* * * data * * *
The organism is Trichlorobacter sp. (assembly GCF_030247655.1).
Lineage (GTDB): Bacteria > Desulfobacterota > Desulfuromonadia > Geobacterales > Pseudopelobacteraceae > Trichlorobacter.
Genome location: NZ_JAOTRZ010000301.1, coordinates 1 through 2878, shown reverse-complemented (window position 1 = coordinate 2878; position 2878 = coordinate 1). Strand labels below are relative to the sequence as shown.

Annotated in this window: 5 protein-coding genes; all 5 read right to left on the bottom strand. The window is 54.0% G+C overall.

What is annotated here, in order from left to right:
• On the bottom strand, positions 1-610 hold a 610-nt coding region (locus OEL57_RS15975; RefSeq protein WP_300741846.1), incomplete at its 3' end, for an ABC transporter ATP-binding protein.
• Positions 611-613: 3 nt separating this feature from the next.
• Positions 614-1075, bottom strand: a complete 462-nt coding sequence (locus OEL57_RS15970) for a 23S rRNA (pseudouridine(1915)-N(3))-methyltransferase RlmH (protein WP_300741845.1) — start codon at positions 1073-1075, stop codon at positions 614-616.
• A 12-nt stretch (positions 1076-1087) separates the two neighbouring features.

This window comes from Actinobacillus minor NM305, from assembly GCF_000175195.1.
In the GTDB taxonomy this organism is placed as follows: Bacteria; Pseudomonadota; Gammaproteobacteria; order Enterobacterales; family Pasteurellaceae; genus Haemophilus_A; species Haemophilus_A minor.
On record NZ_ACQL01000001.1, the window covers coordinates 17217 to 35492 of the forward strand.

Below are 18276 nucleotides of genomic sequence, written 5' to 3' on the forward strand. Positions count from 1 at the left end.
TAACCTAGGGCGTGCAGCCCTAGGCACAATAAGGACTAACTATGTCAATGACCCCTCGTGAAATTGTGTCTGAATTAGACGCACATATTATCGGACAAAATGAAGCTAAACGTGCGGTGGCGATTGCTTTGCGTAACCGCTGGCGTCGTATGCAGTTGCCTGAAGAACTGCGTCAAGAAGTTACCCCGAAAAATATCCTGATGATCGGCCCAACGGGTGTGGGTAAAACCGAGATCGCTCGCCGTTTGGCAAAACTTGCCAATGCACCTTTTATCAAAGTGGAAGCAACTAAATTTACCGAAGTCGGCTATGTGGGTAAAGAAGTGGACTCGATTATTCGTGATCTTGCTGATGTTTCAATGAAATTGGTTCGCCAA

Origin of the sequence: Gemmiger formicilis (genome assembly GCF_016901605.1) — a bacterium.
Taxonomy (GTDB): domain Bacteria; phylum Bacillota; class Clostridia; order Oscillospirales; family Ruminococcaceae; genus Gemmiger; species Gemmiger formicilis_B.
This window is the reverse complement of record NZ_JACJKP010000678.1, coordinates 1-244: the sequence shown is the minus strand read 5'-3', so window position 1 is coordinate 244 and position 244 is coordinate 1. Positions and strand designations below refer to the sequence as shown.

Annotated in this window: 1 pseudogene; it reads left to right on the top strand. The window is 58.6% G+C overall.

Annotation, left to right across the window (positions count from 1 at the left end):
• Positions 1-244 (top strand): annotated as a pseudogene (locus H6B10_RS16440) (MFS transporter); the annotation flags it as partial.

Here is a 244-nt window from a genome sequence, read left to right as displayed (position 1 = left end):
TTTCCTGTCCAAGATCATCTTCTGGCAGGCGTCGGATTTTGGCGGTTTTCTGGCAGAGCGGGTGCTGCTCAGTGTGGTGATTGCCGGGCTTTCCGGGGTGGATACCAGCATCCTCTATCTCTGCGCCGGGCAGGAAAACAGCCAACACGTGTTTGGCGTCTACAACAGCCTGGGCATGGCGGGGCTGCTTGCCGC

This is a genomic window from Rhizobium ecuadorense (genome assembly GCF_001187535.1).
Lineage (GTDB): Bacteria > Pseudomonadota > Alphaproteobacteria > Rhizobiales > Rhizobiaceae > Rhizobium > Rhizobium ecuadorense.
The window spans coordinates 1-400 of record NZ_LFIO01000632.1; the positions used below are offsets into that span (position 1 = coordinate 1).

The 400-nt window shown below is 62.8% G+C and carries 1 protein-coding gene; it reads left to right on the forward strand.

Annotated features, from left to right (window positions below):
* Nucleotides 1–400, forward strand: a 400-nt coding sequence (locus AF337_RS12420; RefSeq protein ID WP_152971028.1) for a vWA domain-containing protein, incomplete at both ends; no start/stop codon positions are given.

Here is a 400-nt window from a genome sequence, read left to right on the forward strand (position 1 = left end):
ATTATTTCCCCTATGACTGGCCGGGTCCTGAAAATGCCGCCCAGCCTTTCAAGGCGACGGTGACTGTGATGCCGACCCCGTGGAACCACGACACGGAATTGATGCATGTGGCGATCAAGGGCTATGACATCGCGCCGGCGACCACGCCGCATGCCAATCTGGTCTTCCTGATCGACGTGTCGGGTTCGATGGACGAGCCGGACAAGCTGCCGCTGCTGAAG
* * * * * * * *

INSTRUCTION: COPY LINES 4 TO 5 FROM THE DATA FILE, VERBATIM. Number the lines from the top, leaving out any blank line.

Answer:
Annotated in this window: 5 protein-coding genes; all 5 read right to left on the bottom strand. The window is 54.0% G+C overall.

What is annotated here, in order from left to right: